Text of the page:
Partnership disputes are incredibly common and rank just behind death and taxes on the scale of unavoidability. Increasingly directors are discovering the versatility of debtor finance as a strategic tool to extricate themselves from untenable business relationships, and gain the upper hand on exit, as the following scenarios show.
While about 60 per cent of all debtor finance facilities are taken for working capital or to pay creditors or tax bills, about 40 per cent are events generated, and by that we mean as a tool to solve partnership disputes and divorces, or to fund mergers and product, business and brand acquisitions.
Of this 40 per cent, roughly half are used to solve partnership disputes, a testimony to just how common fallouts are between directors.
A breakdown in a partnership usually requires that one partner buy out another, posing funding problems and further arguments as to who should have an opportunity to buy the business.
Debtor finance plays a critical role in solving these problems and can also enhance one partner’s power and leverage in the buy-out process (and solve similar issues surrounding divorce settlements) as we outline in the following true cases:
Scenario One – Using debtor finance in a competitive bid process
The relationship between two partners of a labour firm company had deteriorated to a point where they detested each other. All negotiations were being conducted through solicitors. An agreement had been reached whereby the directors would engage in a competitive bid process. On a certain date, each had to lodge a bid at the other’s solicitor’s for the other’s share in the company. The highest bidder would win the opportunity to buy the company.
One of the directors approached us for advice. He had $500,000 cash and the company had $5 million in debtors. He wanted to raise $4 million from the debtors so that he could lodge a bid of $3 million, comprising $2.5 million raised from the cashflow finance facility and the $0.5 million of his own funds, while leaving $1.5 million to fund the business’s cash-flow requirements.
The day came to lodge the bids and this director lost. His partner had made a bid for $3.5 million. He thought he was going to exit the business.
But five weeks later, he returned and advised that the other partner had failed to conclude and the bid had fallen to him. Was the deal still on the table? Because the work had already been completed, it was done immediately with no requirement for property as security or need to undergo a time-consuming capital-raising process, as would have been the case had he sought a bank loan.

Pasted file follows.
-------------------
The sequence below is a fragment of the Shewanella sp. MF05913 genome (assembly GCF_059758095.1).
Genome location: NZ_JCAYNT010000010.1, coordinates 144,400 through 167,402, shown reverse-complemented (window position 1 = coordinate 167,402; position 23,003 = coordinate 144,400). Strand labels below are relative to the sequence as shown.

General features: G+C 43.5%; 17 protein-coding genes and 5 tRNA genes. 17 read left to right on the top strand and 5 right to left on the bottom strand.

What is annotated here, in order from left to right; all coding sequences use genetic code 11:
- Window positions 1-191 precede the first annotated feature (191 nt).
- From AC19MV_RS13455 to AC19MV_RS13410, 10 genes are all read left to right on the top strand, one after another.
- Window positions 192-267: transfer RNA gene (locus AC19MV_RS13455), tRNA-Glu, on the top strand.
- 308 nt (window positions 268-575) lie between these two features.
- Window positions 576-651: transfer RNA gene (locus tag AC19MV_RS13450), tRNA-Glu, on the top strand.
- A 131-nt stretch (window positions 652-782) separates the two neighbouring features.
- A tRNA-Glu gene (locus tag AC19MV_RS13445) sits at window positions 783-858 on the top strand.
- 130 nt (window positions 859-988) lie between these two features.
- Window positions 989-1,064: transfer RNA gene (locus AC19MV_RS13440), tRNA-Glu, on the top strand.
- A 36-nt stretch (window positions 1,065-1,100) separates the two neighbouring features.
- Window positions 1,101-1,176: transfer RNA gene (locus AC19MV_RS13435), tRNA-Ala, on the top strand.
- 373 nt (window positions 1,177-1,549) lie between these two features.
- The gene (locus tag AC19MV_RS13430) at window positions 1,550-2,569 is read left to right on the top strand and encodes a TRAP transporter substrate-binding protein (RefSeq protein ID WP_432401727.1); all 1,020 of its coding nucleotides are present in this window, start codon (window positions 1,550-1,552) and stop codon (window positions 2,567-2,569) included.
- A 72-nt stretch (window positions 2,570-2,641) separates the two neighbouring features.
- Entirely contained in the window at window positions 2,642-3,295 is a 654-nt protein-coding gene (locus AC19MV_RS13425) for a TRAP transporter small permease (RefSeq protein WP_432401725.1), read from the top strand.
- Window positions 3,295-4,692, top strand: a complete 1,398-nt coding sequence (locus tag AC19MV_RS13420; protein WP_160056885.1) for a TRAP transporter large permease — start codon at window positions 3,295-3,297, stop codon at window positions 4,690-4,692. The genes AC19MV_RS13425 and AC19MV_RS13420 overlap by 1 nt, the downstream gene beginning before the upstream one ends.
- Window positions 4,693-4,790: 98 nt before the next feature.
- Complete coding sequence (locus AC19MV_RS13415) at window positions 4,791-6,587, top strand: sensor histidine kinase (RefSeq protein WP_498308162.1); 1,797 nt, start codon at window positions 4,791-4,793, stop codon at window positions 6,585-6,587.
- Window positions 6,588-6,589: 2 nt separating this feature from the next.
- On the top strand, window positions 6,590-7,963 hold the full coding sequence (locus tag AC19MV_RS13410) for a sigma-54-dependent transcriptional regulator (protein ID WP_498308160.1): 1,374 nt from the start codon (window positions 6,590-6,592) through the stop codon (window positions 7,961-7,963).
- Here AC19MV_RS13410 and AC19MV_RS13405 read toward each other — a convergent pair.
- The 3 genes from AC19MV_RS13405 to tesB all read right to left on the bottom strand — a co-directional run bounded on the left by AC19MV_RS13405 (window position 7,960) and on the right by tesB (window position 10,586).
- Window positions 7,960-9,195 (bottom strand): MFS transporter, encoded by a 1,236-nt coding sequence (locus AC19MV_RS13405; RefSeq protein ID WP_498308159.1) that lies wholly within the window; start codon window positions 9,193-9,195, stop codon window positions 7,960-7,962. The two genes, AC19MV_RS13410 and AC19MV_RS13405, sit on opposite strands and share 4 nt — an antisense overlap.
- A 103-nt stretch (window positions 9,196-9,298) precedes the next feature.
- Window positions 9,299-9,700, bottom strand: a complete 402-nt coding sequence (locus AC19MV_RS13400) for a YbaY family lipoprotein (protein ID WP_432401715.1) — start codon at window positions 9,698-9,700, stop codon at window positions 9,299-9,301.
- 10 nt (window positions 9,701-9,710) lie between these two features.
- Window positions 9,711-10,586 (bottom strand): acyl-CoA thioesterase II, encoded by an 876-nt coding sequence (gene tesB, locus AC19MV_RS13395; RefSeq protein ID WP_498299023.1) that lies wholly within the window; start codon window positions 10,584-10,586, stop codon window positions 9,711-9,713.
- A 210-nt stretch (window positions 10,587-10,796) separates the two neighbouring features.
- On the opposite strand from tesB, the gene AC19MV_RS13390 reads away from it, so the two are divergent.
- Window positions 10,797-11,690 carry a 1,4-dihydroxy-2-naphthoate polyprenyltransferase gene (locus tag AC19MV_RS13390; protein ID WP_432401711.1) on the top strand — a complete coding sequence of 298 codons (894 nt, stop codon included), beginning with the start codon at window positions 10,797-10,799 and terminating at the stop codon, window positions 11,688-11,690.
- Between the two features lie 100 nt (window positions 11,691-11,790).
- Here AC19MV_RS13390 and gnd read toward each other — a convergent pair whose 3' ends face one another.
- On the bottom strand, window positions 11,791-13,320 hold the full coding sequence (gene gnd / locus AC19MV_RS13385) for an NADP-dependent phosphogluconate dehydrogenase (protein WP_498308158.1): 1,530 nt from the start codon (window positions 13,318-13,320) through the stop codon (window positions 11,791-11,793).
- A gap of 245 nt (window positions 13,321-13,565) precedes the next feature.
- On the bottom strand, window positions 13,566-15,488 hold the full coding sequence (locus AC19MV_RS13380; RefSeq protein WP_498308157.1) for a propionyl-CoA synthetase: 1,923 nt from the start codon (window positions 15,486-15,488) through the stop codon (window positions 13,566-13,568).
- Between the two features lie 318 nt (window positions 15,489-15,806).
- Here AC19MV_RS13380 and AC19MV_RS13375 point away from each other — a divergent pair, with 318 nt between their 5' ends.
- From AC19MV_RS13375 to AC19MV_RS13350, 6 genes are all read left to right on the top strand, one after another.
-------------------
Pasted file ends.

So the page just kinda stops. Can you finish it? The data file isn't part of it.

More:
The interesting thing about this story is that the other partner could easily have won the bid had he too organised a debtor-finance facility. He just didn’t think of it.
Scenario Two – Removing personal property as security in a divorce
A very familiar scenario in partnership or relationship breakdowns is the need to remove a property as security for a business. Typically in a divorce, the man will take the business and the woman will take the family home but this raises problems when the property has been secured for business funding. The woman will not desire an encumbered property when she has no share in the business as it leaves the property exposed. In this instance, either partner can approach us for a debtor finance facility. Scottish Pacific advances money against the debtors, which is then used to repay the bank and establish a line of credit for working capital that is not secured by personal property. Then the division of property can be expedited, allowing for a swift, less painful divorce settlement and swift return to business as usual, reducing business disruption and giving the director the greater strategic confidence to be gained from improved cashflow.
Scenario Three – Buying out a retiring or exiting partner
Not all partnerships end in tatters, sometimes a partner will need to leave a business for any number of personal reasons. One of the most common as baby boomers age is that of the retiring partner. A client typically approaches us and says, I am 40, my partner is 60 and he wants to retire. The business is valued at $500,000. My partner agrees that he will leave the business to me rather than sell his share if I pay him $250,000. If I can’t raise the money, or we can’t find another suitable partner, we may have to sell the company. I already have a large mortgage but the company has debtors of $300,000. Upon inspection of the business and the debtors, Scottish Pacific advances the funds and its client is able to buy out his partner rather than sell the business.
Scenario Four – Removing disproportionate shares of personal risk
Another source of disagreement between partners is when one has taken on a disproportionate share of personal risk in funding the company: For example, it is their property which the bank is taking as security against funding for working capital. The partner advancing the security naturally feels they have a greater say over the way the company is run, which can be a source of conflict.
The best way to resolve this dispute is to use debtor finance to repay the bank loan and secure a line of working capital. The directors are returned to an equal footing and resentments are removed on both sides, hopefully allowing for a more amicable business relationship going forward.